Volume 2 Issue 6 - 2016
Back to the Natural Herbs
Ali Hafez El-Far1*, Yasser S. El-Sayed2 and Hazem M. Shaheen3
1Department of Biochemistry, Faculty of Veterinary Medicine, Damanhour University, Egypt
2Department of Forensic Medicine and Toxicology, Faculty of Veterinary Medicine, Damanhour University, Egypt
3Department of Pharmacology, Faculty of Veterinary Medicine, Damanhour University, Egypt
*Corresponding Author: Ali Hafez El-Far, Department of Biochemistry, Faculty of Veterinary Medicine, Damanhour University, Egypt.
Received: December 26, 2016; Published: December 27, 2016
Citation: Ali Hafez El-Far., et al. “Back to the Natural Herbs”. EC Pharmacology and Toxicology 2.6 (2016): 273-276.
Regarding the environmental hazards arise from pollutions of air, water, and foods, we suggest people all over the world to use the natural herbs as a daily lifestyle to control the dangerous complains of toxicants. Moreover, there is an increased demand for using plants in therapy “Back to nature” instead of using synthetic drugs, which have many adverse effects that may be more dangerous than the diseases itself [1]. In the following report, we will mention some herbs that recommended for dietary lifestyle.
Nigella sativa
Nigella sativa seeds and its products are one of the most medicinal plants. The use of them in the field of therapy is so old. The ancient Egyptians used N. sativa in the treatment of many diseases. Moreover, it is one of the most important Islamic traditional medicine. N. sativa and its active constituent thymoquinone (TQ) have long been used in traditional medicine for treating various conditions related to the respiratory and gastrointestinal systems as well as different types of cancers [2]. N. sativa seeds have a long-term history in medicine with diverse therapeutic benefits against hypertension, headache, bronchial asthma, gastrointestinal problems and eczema [3] in addition to antioxidant activity [4,5]. It has been reported thymoquinone (TQ), present in a volatile oil of N. Sativa induces antioxidant, antiinflammatory [6,7] and inhibits the development of many types of malignant neoplastic disease cells [8,9].
Costus speciosus
Costus speciosus is native to South East Asia, especially found in India, Srilanka, Indonesia and Malaysia. C. speciosus have numerous therapeutic potentials against a wide variety of complains. The therapeutic properties of C. speciosus are attributed to the presence of various ingredients such as alkaloids, flavonoids, glycosides, phenols, saponins, sterols and sesquiterpenes. The rhizomes and roots are ascribed to have an anthelmintic, expectorant, tonic, aphrodisiac, flatulence, anti-inflammatory, antidiabetic, hepatoprotective, antihyperlipidemic, antispasmodic and antimicrobial activities [10]. Indeed, leaf extract of C. speciosus shows potential in vitro anticancer activity toward liver cancer [11]. In vitro studies were stated the antioxidant potentials of C. speciosus extracts, which integrate hydroxyl radical scavenging activities and free radical quenching abilities [12]. The anticancer potential of C. speciosus rhizome extract was evaluated in human colon adenocarcinoma cell lines by the annexin-fluorescein isothiocyanate-conjugated assay. C. speciosus rhizome extract showed significant antioxidant and antiproliferative activities in a dose- and time-dependent manners [13].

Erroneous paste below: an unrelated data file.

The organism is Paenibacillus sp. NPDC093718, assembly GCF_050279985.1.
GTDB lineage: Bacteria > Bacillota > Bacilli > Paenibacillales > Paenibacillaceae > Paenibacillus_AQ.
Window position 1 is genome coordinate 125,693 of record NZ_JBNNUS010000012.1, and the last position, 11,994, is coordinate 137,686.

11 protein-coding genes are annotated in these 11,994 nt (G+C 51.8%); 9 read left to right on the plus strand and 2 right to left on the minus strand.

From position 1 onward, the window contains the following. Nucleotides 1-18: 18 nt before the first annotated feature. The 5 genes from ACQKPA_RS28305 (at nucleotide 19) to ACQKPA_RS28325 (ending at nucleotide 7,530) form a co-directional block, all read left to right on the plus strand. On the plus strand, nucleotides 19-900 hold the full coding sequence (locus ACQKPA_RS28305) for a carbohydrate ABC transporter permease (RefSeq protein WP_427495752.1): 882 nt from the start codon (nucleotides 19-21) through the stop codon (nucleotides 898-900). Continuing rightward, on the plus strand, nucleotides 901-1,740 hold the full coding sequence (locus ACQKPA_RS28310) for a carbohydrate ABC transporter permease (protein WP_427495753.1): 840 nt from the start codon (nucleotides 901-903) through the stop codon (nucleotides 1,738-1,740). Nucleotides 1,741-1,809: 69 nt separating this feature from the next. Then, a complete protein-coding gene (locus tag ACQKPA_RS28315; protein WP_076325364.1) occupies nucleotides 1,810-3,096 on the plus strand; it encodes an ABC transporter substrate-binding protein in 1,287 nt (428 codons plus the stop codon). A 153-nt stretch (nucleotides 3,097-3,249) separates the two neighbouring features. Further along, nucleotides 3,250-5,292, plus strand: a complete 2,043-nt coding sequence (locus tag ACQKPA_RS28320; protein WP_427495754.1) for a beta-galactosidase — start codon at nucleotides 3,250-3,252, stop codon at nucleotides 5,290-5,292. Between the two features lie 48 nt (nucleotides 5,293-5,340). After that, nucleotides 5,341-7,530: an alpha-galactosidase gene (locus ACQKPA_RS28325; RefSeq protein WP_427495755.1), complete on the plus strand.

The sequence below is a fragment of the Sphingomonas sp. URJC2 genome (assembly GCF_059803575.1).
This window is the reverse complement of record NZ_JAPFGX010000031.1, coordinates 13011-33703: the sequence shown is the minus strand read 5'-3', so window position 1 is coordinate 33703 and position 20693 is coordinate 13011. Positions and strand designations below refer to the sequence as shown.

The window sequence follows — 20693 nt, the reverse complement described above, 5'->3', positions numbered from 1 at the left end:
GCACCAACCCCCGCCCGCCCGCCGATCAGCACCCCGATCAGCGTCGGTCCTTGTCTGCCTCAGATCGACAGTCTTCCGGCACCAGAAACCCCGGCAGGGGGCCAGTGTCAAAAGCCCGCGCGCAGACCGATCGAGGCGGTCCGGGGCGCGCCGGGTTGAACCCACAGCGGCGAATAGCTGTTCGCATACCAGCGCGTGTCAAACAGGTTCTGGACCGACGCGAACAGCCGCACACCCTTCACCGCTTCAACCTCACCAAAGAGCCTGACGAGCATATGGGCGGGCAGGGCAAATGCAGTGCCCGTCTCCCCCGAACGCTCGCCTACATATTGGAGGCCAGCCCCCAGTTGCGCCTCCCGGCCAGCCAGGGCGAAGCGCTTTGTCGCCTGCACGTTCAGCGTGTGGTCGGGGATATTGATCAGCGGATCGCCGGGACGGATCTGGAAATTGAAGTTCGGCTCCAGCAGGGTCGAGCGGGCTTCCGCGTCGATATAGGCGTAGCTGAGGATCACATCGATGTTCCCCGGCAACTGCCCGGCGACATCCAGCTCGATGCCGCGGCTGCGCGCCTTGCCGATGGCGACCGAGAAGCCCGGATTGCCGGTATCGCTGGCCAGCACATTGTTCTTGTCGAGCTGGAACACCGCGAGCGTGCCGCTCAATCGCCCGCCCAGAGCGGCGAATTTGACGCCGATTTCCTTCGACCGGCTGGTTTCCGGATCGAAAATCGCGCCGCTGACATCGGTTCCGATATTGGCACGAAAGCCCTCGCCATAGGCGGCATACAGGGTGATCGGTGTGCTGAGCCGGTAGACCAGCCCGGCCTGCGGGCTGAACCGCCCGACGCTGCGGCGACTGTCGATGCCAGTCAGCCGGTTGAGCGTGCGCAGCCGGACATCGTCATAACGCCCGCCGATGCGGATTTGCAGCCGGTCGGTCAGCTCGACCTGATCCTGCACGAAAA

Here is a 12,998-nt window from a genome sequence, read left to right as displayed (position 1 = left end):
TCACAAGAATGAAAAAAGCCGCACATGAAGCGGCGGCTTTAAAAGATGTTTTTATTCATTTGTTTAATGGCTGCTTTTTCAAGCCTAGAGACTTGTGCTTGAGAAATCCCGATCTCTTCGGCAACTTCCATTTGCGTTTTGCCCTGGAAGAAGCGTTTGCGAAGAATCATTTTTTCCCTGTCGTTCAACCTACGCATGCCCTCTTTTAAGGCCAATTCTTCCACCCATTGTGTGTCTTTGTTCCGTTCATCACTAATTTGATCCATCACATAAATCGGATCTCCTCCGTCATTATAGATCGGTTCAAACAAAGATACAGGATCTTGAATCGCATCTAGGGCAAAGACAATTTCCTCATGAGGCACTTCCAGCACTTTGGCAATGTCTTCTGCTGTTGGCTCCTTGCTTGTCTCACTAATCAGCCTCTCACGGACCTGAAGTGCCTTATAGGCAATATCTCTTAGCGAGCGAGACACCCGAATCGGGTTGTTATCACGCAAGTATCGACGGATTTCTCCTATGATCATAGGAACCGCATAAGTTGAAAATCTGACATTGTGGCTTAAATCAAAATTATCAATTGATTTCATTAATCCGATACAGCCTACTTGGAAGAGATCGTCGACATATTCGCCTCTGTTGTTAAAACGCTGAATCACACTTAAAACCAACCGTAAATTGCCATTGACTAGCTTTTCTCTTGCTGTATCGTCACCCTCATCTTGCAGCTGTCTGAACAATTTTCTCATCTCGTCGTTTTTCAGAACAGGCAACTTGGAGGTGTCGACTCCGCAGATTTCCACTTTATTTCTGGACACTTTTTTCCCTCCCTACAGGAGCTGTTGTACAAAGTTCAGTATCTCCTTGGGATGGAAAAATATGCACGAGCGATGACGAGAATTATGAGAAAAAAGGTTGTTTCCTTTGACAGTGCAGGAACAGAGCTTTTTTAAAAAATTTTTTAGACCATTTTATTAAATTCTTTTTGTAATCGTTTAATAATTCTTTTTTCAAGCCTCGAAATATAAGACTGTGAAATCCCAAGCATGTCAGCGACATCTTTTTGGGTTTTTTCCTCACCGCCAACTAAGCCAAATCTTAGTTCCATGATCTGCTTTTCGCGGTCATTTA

Phoenix dactylifera
Phoenix dactylifera belongs to the Arecaceae family; its leaves, barks, pits, fruits and pollens have antioxidant, anticancer, hepatoprotective, neuroprotective, nephroprotective, gastrointestinal protective, antidiabetic, antihyperlipidemic, sexual improvement and antimicrobial potentials [24]. The broad pharmacological effects of P. dactylifera may be attributed to the powerful and beneficial ingredients including phenolics, flavonoids, carotenoids, vitamins, minerals, amino acids, fatty acids and organic acids [14]. P. dactylifera belongs to the Arecaceae botanical family, which contains about 200 genera with around 3,000 species [15]. P. dactylifera have been developed in the Middle East over the last 6000 years [16]. Numerous research studies have proven the preventive effect of P. dactylifera against different environmental chemicals that may be toxic for some tissues in animal and human [17]. Phenolics of powerful antioxidants have been isolated from P. dactylifera such as ferulic, gallic, catechin, chlorogenic, caffeic, coumaric, resorcinol, protocatechuic, dactyliferic, 3-o-caffeoylshikimic, sinapic, p-hydroxybenzoic, vanillic, syringic, procyanidin and isochlorogenic acids [18-20]. The anthocyanins, apigenin, isoquercetrin, quercetin, quercetrin, procyanidins, luteolin and rutin constitute the flavonoid content of P. dactylifera. Moreover, P.dactylifera contains considerable amounts of antioxidant vitamins C, A and E [21-23].
Chicory (Cichorium intybus L.)
Chicory (Cichorium intybus L.), a member of the Asteraceae family, is a well-recognized herb possessing several biological activities. It is native to Europe and Asia, and was grown by ancient Egyptians as a medicinal plant, vegetable crop, and animal feed [25]. Chicory has been used in traditional medication for the treatment of various diseases, particularly bowel-gastric disorders. Important phytochemicals with nutraceutical potential are distributed throughout the plant such as phenolic acids, flavonoids, coumarin, cinnamic and quinic acid derivatives, and anthocyanins [26]. As well, it contains compounds with putative health benefits, such as alkaloids, inulin, sesquiterpene lactones, vitamins, chlorophyll pigments, unsaturated sterols, saponins, and tannins [27]. Fresh chicory root has been stated to possess antimicrobial, anti-hyperglycemic, immunostimulant, antioxidant, anti-toxic, anti-inflammatory, and anti-tumor activities [28]. Leaves also are good sources of phenols, vitamins A and C as well as potassium, calcium, and phosphorus [29]. Due to phytochemical and nutritional composition, C. intybus L. would be an outstanding candidate in pharmaceutical formulations and play a significant role in improving the health.